Date:Tuesday January 29 2013
I've been reading Deloittes annual report on football club revenues, it makes interesting reading.
With the hard numbers you can't kid yourself about financial reality. Saying Spurs are the 13th richest club in Europe sounds so much better than saying we have only 35% of the income of Real Madrid, £178.2m versus £512.6m. Indeed we have only 55% of the income of Chelsea (5th on the list). Deloittes break a club's income down into 3 categories, matchday revenue, broadcasting and commercial. Only 29% of our revenue comes from ticket sales, £50.8m, which is fairly typical. Arsenal have the highest percentage on the list but even then its only 43% of their total income. Inter Milan generate only 12% of their revenues from ticket sales. This might explain why clubs seem so unconcerned about the welfare of fans these days.
One thing that jumped out of the report was that Liverpool have significantly higher revenues than we do, £233.2m against our £178.2m. When you look at the numbers this is almost entirely due to higher commercial income, £99.1m versus £51.3m. It suggests we need to see what they are doing in that area and try to copy it. Comparisons with Arsenal are also enlightening. We have only 61% of Arsenal's revenue, but this is mostly to do with the stadiums. Arsenal's ticket sales came to £117.7m compared to our £50.8m, so they got more than twice our income from that source. If anyone wonders why we need a new stadium the answer is right there.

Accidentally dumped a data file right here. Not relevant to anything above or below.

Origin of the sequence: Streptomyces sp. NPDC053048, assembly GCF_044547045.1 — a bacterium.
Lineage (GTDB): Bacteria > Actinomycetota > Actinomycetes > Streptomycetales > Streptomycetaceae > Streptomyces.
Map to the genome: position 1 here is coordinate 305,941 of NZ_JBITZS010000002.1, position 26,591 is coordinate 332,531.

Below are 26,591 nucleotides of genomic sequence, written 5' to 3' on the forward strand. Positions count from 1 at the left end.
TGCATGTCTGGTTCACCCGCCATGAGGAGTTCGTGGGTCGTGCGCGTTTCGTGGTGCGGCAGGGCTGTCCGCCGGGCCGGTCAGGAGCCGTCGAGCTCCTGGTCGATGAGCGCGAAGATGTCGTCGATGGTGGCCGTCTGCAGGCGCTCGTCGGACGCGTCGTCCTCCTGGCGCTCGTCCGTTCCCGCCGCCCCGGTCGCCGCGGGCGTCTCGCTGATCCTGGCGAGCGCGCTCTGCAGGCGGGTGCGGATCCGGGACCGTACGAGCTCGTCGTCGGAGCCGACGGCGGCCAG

The national differences come out clearly in the report. Real Madrid and Barcelona are 1 and 2 but there are no other Spanish clubs in the top 20, whereas there are 7 English clubs. The four German clubs have a much higher share of their income from commercial sources than anyone else except Man City whose 'sponsorship' by Etihad Airways seems to have been allowed by EUFA. Looking at the numbers it's hard to see how we can climb the table very far without a new stadium.
The top four (Madrid, Barcelona, Man U and Bayern) all have more than twice our total income, I don't think that kind of gap can be closed. Champions league participation might earn you £30-40m a year, but that only closes the gap to Juventus in 10th place. Liverpool's numbers suggest that there is scope to increase commercial income, but again its not enough to make a significant difference. The numbers tell us we need both to build the new ground and spend smarter than the competition, because for now we have significantly less money.
Written by jod
Date:Tuesday January 29 2013
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